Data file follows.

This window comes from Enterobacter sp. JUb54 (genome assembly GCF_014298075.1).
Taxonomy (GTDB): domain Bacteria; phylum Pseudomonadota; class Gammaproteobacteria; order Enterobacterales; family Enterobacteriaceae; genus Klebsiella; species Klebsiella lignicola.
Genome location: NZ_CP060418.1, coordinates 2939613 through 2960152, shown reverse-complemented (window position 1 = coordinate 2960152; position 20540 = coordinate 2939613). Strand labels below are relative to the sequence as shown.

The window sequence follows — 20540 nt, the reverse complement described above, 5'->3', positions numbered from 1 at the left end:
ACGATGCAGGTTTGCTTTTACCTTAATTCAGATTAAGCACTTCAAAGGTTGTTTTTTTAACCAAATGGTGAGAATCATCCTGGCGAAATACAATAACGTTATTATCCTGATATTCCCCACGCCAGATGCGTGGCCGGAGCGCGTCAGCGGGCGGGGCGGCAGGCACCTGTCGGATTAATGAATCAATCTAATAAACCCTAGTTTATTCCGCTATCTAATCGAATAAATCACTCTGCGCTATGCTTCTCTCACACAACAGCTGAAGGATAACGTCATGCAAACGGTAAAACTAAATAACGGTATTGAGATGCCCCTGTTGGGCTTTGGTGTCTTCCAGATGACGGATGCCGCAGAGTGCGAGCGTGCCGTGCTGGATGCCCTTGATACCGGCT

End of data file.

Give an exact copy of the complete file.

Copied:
This window comes from Enterobacter sp. JUb54 (genome assembly GCF_014298075.1).
Taxonomy (GTDB): domain Bacteria; phylum Pseudomonadota; class Gammaproteobacteria; order Enterobacterales; family Enterobacteriaceae; genus Klebsiella; species Klebsiella lignicola.
Genome location: NZ_CP060418.1, coordinates 2939613 through 2960152, shown reverse-complemented (window position 1 = coordinate 2960152; position 20540 = coordinate 2939613). Strand labels below are relative to the sequence as shown.

The window sequence follows — 20540 nt, the reverse complement described above, 5'->3', positions numbered from 1 at the left end:
ACGATGCAGGTTTGCTTTTACCTTAATTCAGATTAAGCACTTCAAAGGTTGTTTTTTTAACCAAATGGTGAGAATCATCCTGGCGAAATACAATAACGTTATTATCCTGATATTCCCCACGCCAGATGCGTGGCCGGAGCGCGTCAGCGGGCGGGGCGGCAGGCACCTGTCGGATTAATGAATCAATCTAATAAACCCTAGTTTATTCCGCTATCTAATCGAATAAATCACTCTGCGCTATGCTTCTCTCACACAACAGCTGAAGGATAACGTCATGCAAACGGTAAAACTAAATAACGGTATTGAGATGCCCCTGTTGGGCTTTGGTGTCTTCCAGATGACGGATGCCGCAGAGTGCGAGCGTGCCGTGCTGGATGCCCTTGATACCGGCT